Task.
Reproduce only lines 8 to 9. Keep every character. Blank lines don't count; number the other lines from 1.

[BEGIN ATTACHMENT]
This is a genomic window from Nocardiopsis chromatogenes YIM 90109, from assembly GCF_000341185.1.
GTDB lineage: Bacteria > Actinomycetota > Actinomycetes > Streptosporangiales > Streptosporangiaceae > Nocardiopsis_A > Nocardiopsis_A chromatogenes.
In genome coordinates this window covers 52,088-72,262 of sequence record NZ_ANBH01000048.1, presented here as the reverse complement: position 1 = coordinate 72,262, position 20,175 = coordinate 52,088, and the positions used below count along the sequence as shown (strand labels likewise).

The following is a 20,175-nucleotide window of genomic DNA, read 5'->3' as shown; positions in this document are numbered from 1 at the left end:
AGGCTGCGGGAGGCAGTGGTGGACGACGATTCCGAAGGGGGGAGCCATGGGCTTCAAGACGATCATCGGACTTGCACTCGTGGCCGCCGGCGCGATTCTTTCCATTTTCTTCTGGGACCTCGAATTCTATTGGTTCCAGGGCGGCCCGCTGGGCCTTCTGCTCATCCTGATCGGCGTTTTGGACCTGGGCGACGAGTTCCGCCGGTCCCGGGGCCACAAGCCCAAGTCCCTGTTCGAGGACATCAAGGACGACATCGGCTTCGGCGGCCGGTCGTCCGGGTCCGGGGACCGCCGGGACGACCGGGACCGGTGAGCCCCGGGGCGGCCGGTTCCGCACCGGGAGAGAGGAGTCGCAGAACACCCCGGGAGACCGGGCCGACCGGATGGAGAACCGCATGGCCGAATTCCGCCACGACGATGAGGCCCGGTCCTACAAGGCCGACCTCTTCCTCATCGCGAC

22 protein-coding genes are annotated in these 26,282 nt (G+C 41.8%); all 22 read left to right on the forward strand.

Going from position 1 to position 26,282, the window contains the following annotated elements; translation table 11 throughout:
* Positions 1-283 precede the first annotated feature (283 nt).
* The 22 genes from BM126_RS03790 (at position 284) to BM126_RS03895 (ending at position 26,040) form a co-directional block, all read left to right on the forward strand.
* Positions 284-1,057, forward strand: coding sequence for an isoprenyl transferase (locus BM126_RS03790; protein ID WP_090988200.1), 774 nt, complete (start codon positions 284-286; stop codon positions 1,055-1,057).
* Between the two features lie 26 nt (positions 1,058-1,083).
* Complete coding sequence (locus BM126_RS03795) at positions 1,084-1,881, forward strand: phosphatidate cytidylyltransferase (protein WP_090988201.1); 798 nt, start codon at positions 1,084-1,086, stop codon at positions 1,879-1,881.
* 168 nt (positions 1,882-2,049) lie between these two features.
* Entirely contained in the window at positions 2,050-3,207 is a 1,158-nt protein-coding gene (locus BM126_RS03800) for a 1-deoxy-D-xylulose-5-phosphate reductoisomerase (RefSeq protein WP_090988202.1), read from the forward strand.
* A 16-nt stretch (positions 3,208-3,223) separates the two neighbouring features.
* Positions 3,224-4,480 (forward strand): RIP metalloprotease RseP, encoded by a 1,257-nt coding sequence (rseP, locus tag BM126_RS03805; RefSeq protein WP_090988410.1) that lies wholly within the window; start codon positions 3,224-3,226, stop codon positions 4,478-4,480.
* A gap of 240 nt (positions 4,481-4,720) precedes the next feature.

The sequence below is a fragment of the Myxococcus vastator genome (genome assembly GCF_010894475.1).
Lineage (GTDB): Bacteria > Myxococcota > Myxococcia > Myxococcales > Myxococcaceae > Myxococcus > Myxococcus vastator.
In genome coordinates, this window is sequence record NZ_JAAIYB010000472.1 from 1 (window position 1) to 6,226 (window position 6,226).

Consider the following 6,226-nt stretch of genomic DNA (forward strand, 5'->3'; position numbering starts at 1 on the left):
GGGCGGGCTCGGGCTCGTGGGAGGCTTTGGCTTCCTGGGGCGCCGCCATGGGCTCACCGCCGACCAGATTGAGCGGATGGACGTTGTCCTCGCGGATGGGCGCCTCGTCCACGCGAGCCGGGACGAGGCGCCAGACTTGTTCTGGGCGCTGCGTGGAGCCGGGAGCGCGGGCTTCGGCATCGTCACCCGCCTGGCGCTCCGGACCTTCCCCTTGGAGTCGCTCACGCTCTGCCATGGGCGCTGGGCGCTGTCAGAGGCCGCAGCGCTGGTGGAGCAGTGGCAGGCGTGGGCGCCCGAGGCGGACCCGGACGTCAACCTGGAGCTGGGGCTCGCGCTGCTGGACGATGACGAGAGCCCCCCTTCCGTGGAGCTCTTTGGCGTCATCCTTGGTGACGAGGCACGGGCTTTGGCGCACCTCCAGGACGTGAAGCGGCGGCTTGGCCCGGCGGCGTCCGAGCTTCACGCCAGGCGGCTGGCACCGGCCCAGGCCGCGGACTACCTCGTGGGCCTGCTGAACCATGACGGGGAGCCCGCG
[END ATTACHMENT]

* Positions 1-283 precede the first annotated feature (283 nt).
* The 22 genes from BM126_RS03790 (at position 284) to BM126_RS03895 (ending at position 26,040) form a co-directional block, all read left to right on the forward strand.